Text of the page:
TIL: Non-Celiac Gluten Sensitivity is not a real thing

glutenWhenever I encountered somebody who explained that they are on a Gluten free diet (and it is common) then I have always assumed that they had a specific diagnosed reaction to Gluten and had adopted the diet for medical reasons. It turns out that this is not strictly the case for many people.

There is a Real Medical Condition

Celiac disease is quite real and diagnosable.

In essence, Gluten is a blend of two proteins. People with a diagnosed case of Celiac disease have an autoimmune reaction to one of these and that is why they must avoid Gluten. Even a tiny amount can cause severe symptoms.

Key points

  • Roughly about 1% of the population has this
  • If you have this, then you will know.
  • There is exactly one treatment – a strict lifelong gluten-free diet

Non-celiac Gluten Sensitivity

There is a bit of a modern fad regarding what is known as non-celiac Gluten Sensitivity. Supposedly the symptoms of some have been claimed to be a reaction to Gluten but this has been a very problematic claim. Such people have no evidence of any antibodies to gliadin (the Gluten protein that Celiac’s react to) nor do they meet the specific criteria for Celiac disease in any way.

There is no pathology here.

Testing it with a re-challenge study

In simple terms a test subject is challenged with either gluten or a placebo. The gluten is then removed. Then later they are re-challenged with gluten or a placebo again. Obviously the test subject will not know when the switch is made and so if Gluten is indeed the cause of the symptoms, the the removal and then re-challenging should clearly demonstrate a causal relationship.

There has been a review of such studies for Non-Celiac Gluten Sensitivity

This new systematic review has just been published …

Re-challenge Studies in Non-celiac Gluten Sensitivity: A Systematic Review and Meta-Analysis.

They conclude …

The prevalence of NCGS after gluten re-challenge is low, and the percentage of relapse after a gluten or a placebo challenge is similar.

(They refer to Non-Celiac Gluten Sensitivity as NCGS in the above)

In essence, the best available scientific evidence would appear to conclude that Non-Celiac Gluten Sensitivity most probably is not the actual cause of the symptoms some complain about and then attribute to Gluten. Remember that we are talking about literally millions who adopt a gluten free died in the belief that they do have such a sensitivity. What this study does not establish is that such sensitivity does not exist for a small handful, but rather that for most of them, the vast majority, gluten is not the root cause of their problem.

But what about the Symptoms?

Obviously the symptoms that people report are real, we need not doubt that. What we should now be skeptical about is that Gluten causes the reported symptoms for the vast majority of cases.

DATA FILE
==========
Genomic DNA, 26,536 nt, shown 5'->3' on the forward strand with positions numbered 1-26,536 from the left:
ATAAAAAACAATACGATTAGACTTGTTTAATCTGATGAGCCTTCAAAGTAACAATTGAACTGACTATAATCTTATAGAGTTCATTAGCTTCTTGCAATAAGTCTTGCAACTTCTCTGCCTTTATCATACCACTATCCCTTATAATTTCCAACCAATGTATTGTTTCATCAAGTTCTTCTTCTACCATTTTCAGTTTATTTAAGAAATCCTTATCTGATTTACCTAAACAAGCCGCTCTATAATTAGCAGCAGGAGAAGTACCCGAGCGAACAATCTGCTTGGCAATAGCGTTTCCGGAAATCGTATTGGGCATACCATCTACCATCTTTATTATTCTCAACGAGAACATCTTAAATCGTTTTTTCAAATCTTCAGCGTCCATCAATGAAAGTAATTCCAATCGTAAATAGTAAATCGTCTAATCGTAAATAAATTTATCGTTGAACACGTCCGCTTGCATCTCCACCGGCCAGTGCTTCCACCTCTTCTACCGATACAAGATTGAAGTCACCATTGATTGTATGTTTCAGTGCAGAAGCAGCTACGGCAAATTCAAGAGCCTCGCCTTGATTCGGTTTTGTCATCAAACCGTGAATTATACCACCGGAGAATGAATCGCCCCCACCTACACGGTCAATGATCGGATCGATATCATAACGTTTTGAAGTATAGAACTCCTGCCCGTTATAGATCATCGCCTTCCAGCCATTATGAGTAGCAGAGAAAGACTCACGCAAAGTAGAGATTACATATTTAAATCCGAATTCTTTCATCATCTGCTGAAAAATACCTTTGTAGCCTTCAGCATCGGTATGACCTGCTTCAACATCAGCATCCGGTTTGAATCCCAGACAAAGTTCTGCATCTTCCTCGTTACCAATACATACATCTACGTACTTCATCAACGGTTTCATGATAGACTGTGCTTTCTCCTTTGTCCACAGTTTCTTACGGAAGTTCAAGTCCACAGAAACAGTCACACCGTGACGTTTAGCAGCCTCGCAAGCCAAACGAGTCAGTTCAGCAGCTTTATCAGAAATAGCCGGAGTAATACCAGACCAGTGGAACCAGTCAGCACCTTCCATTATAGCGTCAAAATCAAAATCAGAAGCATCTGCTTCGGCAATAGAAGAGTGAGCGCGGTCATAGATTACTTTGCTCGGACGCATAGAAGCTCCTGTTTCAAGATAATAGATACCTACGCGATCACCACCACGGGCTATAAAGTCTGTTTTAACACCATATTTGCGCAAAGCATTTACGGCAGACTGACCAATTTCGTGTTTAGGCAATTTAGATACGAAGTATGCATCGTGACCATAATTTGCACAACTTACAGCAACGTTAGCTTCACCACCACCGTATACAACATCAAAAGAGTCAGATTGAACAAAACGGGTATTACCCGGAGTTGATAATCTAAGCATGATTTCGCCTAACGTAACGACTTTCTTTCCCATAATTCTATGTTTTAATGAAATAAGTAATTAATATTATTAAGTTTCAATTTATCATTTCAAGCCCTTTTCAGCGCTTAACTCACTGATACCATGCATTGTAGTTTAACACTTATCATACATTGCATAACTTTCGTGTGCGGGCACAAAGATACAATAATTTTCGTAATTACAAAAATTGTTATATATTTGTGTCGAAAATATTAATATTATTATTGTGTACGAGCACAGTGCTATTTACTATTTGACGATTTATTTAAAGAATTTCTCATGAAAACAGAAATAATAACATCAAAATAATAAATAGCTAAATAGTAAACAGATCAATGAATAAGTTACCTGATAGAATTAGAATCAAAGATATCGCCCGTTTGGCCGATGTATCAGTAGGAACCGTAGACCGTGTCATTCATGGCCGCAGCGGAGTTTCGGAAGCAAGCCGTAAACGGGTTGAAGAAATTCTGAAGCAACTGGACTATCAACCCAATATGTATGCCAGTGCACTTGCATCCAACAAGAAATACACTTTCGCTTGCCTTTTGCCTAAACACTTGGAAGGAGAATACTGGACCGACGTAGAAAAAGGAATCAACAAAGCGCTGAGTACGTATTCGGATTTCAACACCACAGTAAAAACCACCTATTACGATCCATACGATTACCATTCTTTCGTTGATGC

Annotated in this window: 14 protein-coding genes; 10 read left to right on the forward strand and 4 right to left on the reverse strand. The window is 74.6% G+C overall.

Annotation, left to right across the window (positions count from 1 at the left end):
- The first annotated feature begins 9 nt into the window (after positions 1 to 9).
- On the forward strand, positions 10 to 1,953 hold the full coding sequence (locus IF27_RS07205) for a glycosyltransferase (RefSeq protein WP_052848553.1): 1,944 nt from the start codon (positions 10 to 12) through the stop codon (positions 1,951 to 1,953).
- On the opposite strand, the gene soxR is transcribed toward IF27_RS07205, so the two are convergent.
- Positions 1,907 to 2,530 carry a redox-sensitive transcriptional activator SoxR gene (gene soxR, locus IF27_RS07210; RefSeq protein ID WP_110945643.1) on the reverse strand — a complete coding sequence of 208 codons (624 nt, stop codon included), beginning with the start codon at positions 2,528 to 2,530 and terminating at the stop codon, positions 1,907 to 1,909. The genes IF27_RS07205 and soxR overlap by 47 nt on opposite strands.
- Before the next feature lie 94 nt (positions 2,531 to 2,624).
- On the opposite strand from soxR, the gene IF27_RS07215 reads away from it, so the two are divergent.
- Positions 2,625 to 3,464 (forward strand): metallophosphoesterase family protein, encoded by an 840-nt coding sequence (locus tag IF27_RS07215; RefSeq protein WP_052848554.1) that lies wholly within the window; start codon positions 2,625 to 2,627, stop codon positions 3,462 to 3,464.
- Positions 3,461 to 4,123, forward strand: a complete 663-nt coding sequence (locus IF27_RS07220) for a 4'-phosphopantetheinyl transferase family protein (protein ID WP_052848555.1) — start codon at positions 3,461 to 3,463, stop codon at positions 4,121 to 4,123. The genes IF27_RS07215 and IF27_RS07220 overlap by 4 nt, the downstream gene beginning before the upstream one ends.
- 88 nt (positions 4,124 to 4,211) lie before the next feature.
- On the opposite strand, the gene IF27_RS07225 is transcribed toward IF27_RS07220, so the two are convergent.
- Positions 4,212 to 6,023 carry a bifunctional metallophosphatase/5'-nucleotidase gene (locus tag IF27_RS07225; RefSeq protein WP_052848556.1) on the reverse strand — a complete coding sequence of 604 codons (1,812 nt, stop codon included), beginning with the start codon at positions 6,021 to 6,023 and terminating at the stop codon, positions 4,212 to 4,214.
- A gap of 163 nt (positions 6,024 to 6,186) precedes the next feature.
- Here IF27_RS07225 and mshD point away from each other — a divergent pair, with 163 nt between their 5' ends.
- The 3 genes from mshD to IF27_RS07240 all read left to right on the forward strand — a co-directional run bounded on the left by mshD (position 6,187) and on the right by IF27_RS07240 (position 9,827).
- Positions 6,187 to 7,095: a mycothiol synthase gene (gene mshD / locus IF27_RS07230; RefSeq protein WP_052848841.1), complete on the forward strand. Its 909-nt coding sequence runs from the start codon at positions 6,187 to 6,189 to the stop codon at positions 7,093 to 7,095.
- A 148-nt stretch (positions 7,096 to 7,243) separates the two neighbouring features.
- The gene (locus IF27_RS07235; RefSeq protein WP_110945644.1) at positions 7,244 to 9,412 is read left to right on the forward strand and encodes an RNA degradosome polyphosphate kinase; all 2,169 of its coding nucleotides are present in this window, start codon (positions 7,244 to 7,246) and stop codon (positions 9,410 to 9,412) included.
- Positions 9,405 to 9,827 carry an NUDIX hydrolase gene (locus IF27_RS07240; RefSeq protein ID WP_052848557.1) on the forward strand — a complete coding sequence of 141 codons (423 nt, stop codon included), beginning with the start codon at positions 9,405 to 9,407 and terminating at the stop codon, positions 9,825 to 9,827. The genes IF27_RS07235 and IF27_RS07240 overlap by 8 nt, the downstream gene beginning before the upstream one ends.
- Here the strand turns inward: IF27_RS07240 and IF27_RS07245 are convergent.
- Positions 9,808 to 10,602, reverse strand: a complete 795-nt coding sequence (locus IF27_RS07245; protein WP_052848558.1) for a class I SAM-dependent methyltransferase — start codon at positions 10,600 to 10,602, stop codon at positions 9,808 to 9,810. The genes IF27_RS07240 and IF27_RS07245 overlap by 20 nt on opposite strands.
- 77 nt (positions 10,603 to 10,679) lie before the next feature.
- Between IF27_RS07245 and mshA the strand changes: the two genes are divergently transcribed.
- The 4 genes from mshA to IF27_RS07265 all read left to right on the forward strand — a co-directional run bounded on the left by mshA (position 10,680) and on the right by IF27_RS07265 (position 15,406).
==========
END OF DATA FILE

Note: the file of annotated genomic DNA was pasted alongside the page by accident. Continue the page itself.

Also obviously going on a gluten free diet will greatly impact your diet, and so it might indeed alleviate symptoms. This is not because Gluten has been avoided, but rather because an entire diet has been radically altered. If you are on a gluten free diet then you have eliminated a major food category.

If  you do not have a specific diagnosed medical condition, but instead you are simply giving gluten-free a go to see what happens, then it is also worth understanding that there are associated risks …

People with real symptoms are self-diagnosing with an illness they do not have and “treating” it with an unnecessary intervention that brings real risks instead of identifying the true cause of their symptoms. That’s a scary thought, and yet literally millions of people are doing this.

Further Insights

Dr Steven Novella, an academic clinical neurologist at the Yale University School of Medicine, writes about this newly published systematic review on the Science Based Medicine website …

Risks of a Gluten-Free Diet

Having a restricted or narrow diet is always tricky, and runs the risk that you will be getting too little of some key nutrients and may be getting exposed to too much of others. This is the key risk of so-called “fad” diets, because they are often premised on a simplistic notion that specific foods or categories of foods are inherently bad and should be avoided. Therefore any diet which essentially consists of avoiding certain foods or heavily relying on others is likely to take you away from an optimal diet, and therefore be a net negative for your health.

The recent gluten-free fad is no exception.

Making Gluten the culprit can lead you down the wrong path and stop you finding a real solution  …

For many people they have settled on gluten sensitivity to explain real symptoms they may be having. In this case they may be missing the real cause of their symptoms. There is therefore an opportunity cost of making a false diagnosis.

One further impact

Your fad diet is not just about you.

The cries of wolf from 33% of the population put the 1% of population with real issues in peril. As one commenter pointed out …

I have celiac disease, and there are people with genuine life-threatening allergies. When people like me go into a restaurant,
we’re at the whim of a waiter who may have just served twenty fussy assholes from the Food Babe Army who think that gluten causes your spleen to turn radioactive, or whatever lie she’s using to sell organic kale dipped in yak’s butter this week. So when I tell a server that I can’t do gluten, that waiter might roll their eyes at me because of people like Vani Hari.

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